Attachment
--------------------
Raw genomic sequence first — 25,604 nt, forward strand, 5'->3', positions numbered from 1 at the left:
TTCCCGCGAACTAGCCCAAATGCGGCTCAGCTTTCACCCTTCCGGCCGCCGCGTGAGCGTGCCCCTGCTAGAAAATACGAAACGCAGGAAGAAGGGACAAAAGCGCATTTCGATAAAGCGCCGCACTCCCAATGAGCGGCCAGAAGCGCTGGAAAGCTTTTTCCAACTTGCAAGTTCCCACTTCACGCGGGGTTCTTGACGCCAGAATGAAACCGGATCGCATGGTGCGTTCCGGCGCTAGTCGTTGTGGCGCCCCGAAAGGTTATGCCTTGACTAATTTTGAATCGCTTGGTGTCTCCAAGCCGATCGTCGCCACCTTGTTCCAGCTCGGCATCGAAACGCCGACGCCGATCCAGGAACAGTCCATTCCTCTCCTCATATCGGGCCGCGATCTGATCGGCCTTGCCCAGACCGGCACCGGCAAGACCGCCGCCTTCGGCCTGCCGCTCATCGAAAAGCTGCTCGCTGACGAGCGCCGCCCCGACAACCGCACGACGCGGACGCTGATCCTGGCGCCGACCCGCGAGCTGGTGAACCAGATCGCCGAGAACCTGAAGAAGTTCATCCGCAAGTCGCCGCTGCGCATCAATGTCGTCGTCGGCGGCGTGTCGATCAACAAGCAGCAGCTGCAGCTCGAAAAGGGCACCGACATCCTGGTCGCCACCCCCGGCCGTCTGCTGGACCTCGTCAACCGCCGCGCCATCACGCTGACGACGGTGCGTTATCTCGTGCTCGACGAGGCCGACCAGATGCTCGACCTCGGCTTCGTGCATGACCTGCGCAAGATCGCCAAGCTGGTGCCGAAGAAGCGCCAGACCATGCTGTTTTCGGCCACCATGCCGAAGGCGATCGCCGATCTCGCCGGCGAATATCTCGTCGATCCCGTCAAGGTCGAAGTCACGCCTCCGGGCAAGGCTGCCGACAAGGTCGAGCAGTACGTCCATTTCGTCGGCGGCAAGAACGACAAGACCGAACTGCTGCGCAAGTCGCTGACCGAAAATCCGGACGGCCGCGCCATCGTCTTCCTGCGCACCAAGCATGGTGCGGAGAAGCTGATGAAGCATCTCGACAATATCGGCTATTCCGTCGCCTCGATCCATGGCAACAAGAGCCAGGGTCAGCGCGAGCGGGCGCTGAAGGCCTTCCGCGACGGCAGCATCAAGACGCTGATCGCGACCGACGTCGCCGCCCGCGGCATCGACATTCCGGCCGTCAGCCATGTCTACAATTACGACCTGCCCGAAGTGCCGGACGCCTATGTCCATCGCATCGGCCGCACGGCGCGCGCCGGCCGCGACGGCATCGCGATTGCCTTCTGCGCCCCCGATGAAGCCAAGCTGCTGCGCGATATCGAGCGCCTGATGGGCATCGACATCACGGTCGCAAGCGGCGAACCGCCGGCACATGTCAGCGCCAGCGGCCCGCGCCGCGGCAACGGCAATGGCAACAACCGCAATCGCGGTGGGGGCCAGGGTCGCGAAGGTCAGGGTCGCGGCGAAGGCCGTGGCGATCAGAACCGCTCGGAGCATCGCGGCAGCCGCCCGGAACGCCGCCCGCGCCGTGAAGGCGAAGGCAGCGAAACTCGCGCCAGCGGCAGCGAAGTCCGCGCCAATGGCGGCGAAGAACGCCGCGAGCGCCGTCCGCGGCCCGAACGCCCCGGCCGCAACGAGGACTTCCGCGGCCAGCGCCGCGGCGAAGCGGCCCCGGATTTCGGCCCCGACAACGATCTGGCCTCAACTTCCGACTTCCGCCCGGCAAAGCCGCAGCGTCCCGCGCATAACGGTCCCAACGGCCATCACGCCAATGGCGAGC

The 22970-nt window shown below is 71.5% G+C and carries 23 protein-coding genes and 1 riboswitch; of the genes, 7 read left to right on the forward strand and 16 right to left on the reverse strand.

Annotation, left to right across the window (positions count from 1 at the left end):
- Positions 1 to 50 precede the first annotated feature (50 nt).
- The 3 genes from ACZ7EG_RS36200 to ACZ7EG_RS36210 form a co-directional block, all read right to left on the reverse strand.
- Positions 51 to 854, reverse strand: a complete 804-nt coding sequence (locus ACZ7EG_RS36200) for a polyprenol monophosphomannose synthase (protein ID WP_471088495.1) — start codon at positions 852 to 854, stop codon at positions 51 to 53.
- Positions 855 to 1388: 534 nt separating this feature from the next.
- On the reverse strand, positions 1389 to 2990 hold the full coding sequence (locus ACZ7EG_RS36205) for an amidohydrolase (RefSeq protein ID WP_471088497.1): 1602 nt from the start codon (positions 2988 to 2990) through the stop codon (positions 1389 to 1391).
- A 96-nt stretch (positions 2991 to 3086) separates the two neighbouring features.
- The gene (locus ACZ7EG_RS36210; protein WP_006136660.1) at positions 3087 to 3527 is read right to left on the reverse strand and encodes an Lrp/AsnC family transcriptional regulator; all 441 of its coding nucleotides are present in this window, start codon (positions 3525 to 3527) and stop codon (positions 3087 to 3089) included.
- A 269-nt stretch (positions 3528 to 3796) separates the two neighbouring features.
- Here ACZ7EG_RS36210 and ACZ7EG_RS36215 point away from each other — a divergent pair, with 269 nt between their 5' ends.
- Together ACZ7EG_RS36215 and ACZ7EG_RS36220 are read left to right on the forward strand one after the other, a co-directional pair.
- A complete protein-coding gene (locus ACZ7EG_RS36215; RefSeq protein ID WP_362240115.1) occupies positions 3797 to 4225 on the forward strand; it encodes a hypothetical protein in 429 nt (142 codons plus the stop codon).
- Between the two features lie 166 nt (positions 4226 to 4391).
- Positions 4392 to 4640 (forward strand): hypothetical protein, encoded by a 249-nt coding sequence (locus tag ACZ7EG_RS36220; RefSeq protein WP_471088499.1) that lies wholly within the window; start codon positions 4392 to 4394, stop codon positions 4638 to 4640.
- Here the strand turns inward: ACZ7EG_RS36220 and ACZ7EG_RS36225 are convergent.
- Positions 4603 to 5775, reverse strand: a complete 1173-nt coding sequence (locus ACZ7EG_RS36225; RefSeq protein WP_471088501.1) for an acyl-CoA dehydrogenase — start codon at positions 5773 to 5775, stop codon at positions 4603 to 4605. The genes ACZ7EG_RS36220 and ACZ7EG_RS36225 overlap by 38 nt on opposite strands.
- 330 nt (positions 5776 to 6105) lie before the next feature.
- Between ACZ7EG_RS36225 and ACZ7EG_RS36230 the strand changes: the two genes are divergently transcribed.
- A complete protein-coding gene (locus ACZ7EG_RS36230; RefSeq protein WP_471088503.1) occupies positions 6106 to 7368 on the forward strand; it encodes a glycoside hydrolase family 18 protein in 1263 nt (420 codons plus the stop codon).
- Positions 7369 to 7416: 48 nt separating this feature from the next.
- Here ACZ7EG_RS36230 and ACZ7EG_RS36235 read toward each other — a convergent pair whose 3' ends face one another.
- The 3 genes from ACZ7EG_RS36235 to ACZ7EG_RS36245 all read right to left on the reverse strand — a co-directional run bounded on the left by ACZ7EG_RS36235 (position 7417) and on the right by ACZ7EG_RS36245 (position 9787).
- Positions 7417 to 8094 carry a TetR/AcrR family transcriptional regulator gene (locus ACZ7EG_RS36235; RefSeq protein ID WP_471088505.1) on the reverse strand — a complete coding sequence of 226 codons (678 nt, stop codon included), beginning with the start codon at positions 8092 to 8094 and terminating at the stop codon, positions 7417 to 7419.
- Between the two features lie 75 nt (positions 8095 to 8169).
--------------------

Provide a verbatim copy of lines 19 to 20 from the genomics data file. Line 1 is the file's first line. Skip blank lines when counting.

- Positions 4603 to 5775, reverse strand: a complete 1173-nt coding sequence (locus ACZ7EG_RS36225; RefSeq protein WP_471088501.1) for an acyl-CoA dehydrogenase — start codon at positions 5773 to 5775, stop codon at positions 4603 to 4605. The genes ACZ7EG_RS36220 and ACZ7EG_RS36225 overlap by 38 nt on opposite strands.
- 330 nt (positions 5776 to 6105) lie before the next feature.